Sandvine, a company that bills itself as helping “organizations run world-class networks with Active Network Intelligence, machine learning analytics and closed-loop automation with our DPI” has just released its latest report on the state of piracy in Canada.
Since Sandvine sells the equipment which powers web site blocking regimes, the conclusions in their report should be taken with a grain of salt. It’s like having the cigarette companies tell you that their research has shown that cigarettes are good for you, would you believe them?
There is however something a lot more alarming about this report. It appears that multiple ISPs are giving Sandvine access to their networks for the purpose of spying on their customers in order to track exactly what they are doing online and which web sites they visit.
It’s quite concerniing to think that your ISP would give an anti-piracy outfit access to all the private communications of its customers, but it’s clearly happening. Keep in mind that it would be impossible to analyze piracy traffic without having access to all traffic, meaning they are even spying on Canadians who are completely law abiding.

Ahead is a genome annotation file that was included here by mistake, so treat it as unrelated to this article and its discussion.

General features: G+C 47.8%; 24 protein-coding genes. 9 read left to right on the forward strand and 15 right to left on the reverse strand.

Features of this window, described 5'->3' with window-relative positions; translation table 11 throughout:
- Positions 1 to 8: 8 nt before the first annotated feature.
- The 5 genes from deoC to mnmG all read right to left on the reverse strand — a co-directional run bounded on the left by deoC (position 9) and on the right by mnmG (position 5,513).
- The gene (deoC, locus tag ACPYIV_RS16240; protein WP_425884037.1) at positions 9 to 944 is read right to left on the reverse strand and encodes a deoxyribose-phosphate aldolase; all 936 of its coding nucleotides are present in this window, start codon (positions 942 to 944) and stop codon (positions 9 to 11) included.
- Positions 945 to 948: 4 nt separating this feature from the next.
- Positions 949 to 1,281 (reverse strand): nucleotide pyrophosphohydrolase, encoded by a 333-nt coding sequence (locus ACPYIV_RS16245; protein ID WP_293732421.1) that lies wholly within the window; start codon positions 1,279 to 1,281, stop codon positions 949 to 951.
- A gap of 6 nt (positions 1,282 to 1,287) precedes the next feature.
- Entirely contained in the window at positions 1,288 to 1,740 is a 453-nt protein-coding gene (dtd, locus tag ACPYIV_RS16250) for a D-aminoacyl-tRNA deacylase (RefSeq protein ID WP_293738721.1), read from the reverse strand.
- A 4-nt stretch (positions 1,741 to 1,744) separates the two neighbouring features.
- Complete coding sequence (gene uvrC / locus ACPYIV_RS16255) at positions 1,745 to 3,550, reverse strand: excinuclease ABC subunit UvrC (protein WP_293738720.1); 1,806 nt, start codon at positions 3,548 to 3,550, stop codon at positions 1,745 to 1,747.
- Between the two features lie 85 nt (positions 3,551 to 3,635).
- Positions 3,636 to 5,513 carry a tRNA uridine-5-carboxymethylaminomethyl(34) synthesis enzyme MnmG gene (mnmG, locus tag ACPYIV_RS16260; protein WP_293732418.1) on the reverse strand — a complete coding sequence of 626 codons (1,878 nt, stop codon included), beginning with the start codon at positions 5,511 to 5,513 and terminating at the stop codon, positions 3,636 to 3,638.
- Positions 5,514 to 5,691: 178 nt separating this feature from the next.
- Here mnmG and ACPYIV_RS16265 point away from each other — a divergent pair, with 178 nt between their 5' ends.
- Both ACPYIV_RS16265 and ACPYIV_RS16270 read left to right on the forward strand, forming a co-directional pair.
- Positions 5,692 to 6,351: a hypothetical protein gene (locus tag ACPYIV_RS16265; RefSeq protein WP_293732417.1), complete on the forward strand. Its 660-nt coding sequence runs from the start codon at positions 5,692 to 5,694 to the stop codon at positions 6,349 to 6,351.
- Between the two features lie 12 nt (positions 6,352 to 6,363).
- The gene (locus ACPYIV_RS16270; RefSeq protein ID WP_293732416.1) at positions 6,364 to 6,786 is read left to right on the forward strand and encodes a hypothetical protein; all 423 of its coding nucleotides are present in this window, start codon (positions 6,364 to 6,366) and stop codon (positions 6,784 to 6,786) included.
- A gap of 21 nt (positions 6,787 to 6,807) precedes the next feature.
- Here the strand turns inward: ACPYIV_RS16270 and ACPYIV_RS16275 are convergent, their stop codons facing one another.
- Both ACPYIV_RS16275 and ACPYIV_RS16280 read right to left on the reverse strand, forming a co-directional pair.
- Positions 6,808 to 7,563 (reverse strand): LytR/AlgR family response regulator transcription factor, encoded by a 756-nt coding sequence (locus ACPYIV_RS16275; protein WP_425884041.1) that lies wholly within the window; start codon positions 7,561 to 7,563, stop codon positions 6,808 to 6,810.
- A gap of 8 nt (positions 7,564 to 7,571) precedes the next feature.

This isn’t just passive tracking, they are analyzing which specific devices you are using to access the internet, and any unencrypted data (including emails) are passing through this private companies wholesale spying system.
Instead of innovating, companies like Bell, Rogers and Videotron have gone full blown militant in their crusade against piracy. They are violating the rights and privacy of all Canadians, for the sole purpose of augmenting their already increasing bottom line.
Meanwhile, they’re pushing a narrative that recommends censoring the entire Canadiian internet, so that they can maintain control over exactly what content Canadians are allowed to access.
If you’d like to read through corrupt Sandvine’s bogus reports, they are available here:
- Video and Television Piracy: Ecosystem and Impact
- Global Internet Phenomena Spotlight: The “Fully-Loaded” Kodi Ecosystem
- Global Internet Phenomena Spotlight: Subscription Television Piracy
Right now there’s not much you can do to stop this spying from happening, but we hope that human rights groups will take notice. in the meantime you might want to consider subscribing to a VPN service in order to encrypt and anonymize your internet traffic.